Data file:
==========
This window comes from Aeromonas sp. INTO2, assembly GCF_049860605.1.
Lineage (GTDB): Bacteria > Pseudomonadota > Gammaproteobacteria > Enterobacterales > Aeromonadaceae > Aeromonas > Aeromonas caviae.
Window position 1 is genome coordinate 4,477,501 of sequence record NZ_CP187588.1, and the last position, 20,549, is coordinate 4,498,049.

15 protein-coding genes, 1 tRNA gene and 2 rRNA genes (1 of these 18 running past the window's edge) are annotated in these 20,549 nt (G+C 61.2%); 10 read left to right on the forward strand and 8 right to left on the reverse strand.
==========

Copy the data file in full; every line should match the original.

This window comes from Aeromonas sp. INTO2, assembly GCF_049860605.1.
Lineage (GTDB): Bacteria > Pseudomonadota > Gammaproteobacteria > Enterobacterales > Aeromonadaceae > Aeromonas > Aeromonas caviae.
Window position 1 is genome coordinate 4,477,501 of sequence record NZ_CP187588.1, and the last position, 20,549, is coordinate 4,498,049.

15 protein-coding genes, 1 tRNA gene and 2 rRNA genes (1 of these 18 running past the window's edge) are annotated in these 20,549 nt (G+C 61.2%); 10 read left to right on the forward strand and 8 right to left on the reverse strand.